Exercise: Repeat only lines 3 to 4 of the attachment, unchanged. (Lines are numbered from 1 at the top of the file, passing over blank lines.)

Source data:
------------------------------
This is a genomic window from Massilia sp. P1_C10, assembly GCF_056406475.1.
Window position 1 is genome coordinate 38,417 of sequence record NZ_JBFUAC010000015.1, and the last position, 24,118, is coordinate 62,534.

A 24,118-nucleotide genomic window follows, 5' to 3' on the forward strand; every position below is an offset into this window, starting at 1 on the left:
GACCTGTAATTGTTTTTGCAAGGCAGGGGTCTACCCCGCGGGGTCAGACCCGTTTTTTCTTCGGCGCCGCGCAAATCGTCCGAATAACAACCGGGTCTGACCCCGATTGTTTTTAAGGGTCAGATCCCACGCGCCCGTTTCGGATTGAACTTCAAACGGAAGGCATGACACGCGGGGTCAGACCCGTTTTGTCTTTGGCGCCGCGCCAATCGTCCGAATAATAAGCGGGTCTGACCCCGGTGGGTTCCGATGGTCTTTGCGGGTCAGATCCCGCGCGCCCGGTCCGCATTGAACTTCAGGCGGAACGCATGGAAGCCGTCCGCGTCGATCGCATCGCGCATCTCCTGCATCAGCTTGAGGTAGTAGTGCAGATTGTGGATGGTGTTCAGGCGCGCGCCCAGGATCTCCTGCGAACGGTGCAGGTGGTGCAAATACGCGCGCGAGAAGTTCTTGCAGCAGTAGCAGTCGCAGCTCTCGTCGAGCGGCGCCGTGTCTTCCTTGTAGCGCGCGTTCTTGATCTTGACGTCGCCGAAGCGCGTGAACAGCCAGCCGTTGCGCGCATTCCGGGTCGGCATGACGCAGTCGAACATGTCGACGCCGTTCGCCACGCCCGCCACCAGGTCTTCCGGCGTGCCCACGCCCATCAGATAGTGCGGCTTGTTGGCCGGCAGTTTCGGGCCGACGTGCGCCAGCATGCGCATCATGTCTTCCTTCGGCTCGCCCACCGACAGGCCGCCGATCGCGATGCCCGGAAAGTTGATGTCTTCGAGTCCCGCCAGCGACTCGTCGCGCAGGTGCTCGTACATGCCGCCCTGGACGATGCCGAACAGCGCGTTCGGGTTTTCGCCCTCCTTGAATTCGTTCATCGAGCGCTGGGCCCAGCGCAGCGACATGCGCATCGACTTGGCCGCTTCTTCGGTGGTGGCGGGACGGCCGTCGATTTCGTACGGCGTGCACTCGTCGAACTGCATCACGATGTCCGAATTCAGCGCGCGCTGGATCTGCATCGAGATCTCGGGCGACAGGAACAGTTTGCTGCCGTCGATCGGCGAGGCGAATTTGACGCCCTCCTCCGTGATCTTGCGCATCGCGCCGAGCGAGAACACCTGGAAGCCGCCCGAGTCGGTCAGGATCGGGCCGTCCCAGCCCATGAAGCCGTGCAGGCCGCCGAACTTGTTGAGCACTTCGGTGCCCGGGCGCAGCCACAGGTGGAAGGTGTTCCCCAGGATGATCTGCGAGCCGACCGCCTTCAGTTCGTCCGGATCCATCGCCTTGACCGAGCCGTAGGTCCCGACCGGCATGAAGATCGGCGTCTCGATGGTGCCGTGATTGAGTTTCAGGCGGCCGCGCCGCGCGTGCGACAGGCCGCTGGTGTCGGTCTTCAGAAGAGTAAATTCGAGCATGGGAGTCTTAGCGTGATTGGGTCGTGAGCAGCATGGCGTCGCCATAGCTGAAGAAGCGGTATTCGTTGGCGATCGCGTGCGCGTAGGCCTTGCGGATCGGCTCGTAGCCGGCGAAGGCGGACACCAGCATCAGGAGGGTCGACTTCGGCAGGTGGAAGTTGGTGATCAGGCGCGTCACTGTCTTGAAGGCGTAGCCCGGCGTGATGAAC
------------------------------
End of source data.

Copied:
A 24,118-nucleotide genomic window follows, 5' to 3' on the forward strand; every position below is an offset into this window, starting at 1 on the left:
GACCTGTAATTGTTTTTGCAAGGCAGGGGTCTACCCCGCGGGGTCAGACCCGTTTTTTCTTCGGCGCCGCGCAAATCGTCCGAATAACAACCGGGTCTGACCCCGATTGTTTTTAAGGGTCAGATCCCACGCGCCCGTTTCGGATTGAACTTCAAACGGAAGGCATGACACGCGGGGTCAGACCCGTTTTGTCTTTGGCGCCGCGCCAATCGTCCGAATAATAAGCGGGTCTGACCCCGGTGGGTTCCGATGGTCTTTGCGGGTCAGATCCCGCGCGCCCGGTCCGCATTGAACTTCAGGCGGAACGCATGGAAGCCGTCCGCGTCGATCGCATCGCGCATCTCCTGCATCAGCTTGAGGTAGTAGTGCAGATTGTGGATGGTGTTCAGGCGCGCGCCCAGGATCTCCTGCGAACGGTGCAGGTGGTGCAAATACGCGCGCGAGAAGTTCTTGCAGCAGTAGCAGTCGCAGCTCTCGTCGAGCGGCGCCGTGTCTTCCTTGTAGCGCGCGTTCTTGATCTTGACGTCGCCGAAGCGCGTGAACAGCCAGCCGTTGCGCGCATTCCGGGTCGGCATGACGCAGTCGAACATGTCGACGCCGTTCGCCACGCCCGCCACCAGGTCTTCCGGCGTGCCCACGCCCATCAGATAGTGCGGCTTGTTGGCCGGCAGTTTCGGGCCGACGTGCGCCAGCATGCGCATCATGTCTTCCTTCGGCTCGCCCACCGACAGGCCGCCGATCGCGATGCCCGGAAAGTTGATGTCTTCGAGTCCCGCCAGCGACTCGTCGCGCAGGTGCTCGTACATGCCGCCCTGGACGATGCCGAACAGCGCGTTCGGGTTTTCGCCCTCCTTGAATTCGTTCATCGAGCGCTGGGCCCAGCGCAGCGACATGCGCATCGACTTGGCCGCTTCTTCGGTGGTGGCGGGACGGCCGTCGATTTCGTACGGCGTGCACTCGTCGAACTGCATCACGATGTCCGAATTCAGCGCGCGCTGGATCTGCATCGAGATCTCGGGCGACAGGAACAGTTTGCTGCCGTCGATCGGCGAGGCGAATTTGACGCCCTCCTCCGTGATCTTGCGCATCGCGCCGAGCGAGAACACCTGGAAGCCGCCCGAGTCGGTCAGGATCGGGCCGTCCCAGCCCATGAAGCCGTGCAGGCCGCCGAACTTGTTGAGCACTTCGGTGCCCGGGCGCAGCCACAGGTGGAAGGTGTTCCCCAGGATGATCTGCGAGCCGACCGCCTTCAGTTCGTCCGGATCCATCGCCTTGACCGAGCCGTAGGTCCCGACCGGCATGAAGATCGGCGTCTCGATGGTGCCGTGATTGAGTTTCAGGCGGCCGCGCCGCGCGTGCGACAGGCCGCTGGTGTCGGTCTTCAGAAGAGTAAATTCGAGCATGGGAGTCTTAGCGTGATTGGGTCGTGAGCAGCATGGCGTCGCCATAGCTGAAGAAGCGGTATTCGTTGGCGATCGCGTGCGCGTAGGCCTTGCGGATCGGCTCGTAGCCGGCGAAGGCGGACACCAGCATCAGGAGGGTCGACTTCGGCAGGTGGAAGTTGGTGATCAGGCGCGTCACTGTCTTGAAGGCGTAGCCCGGCGTGATGAAC